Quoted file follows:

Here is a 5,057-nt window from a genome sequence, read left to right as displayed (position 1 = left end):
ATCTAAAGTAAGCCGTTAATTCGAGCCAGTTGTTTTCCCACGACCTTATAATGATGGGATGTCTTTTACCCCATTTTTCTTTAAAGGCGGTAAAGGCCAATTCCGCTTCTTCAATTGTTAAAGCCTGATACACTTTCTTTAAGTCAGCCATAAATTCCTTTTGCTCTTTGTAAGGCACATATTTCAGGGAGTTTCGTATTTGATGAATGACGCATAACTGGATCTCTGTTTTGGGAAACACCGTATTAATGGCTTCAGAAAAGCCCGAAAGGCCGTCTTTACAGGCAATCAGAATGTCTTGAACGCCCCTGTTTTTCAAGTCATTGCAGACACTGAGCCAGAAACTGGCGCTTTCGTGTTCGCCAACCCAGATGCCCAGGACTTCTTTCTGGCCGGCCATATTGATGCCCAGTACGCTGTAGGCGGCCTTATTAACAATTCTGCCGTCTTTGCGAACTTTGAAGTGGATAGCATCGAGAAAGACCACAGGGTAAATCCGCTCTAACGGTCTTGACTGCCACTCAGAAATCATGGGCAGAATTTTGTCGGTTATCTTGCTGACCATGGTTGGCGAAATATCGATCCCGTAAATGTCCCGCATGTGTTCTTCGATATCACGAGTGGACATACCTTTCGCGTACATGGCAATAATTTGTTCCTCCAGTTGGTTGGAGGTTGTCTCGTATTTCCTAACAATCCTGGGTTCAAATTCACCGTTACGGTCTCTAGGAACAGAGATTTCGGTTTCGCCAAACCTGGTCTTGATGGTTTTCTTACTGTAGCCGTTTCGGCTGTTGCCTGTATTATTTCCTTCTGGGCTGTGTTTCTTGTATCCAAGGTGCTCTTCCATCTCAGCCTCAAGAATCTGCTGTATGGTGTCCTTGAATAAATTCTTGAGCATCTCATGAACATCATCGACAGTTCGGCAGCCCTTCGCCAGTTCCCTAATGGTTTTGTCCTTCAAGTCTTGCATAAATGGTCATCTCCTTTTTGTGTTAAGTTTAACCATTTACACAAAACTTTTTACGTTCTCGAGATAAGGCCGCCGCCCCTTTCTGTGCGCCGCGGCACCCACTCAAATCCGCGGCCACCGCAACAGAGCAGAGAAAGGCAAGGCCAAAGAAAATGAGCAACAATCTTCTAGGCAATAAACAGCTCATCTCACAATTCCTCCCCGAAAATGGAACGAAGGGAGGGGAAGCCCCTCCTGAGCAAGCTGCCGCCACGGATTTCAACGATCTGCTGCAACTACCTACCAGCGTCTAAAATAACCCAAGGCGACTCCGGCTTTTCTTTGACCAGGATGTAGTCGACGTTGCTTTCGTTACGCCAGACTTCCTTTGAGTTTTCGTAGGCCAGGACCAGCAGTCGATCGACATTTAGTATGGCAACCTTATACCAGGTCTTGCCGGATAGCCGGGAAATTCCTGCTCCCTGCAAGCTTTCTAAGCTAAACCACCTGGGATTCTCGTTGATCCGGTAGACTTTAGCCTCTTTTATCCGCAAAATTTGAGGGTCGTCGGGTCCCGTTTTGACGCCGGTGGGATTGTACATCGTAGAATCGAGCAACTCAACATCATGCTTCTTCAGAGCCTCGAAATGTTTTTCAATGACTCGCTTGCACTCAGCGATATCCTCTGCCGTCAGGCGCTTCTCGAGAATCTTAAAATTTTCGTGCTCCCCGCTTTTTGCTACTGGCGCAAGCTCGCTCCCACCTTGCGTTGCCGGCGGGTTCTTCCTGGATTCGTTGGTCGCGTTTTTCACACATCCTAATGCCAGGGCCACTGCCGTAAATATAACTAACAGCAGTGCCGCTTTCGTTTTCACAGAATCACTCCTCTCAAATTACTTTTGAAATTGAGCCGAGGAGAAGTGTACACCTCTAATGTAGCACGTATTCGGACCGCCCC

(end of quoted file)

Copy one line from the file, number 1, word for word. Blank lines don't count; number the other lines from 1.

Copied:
Here is a 5,057-nt window from a genome sequence, read left to right as displayed (position 1 = left end):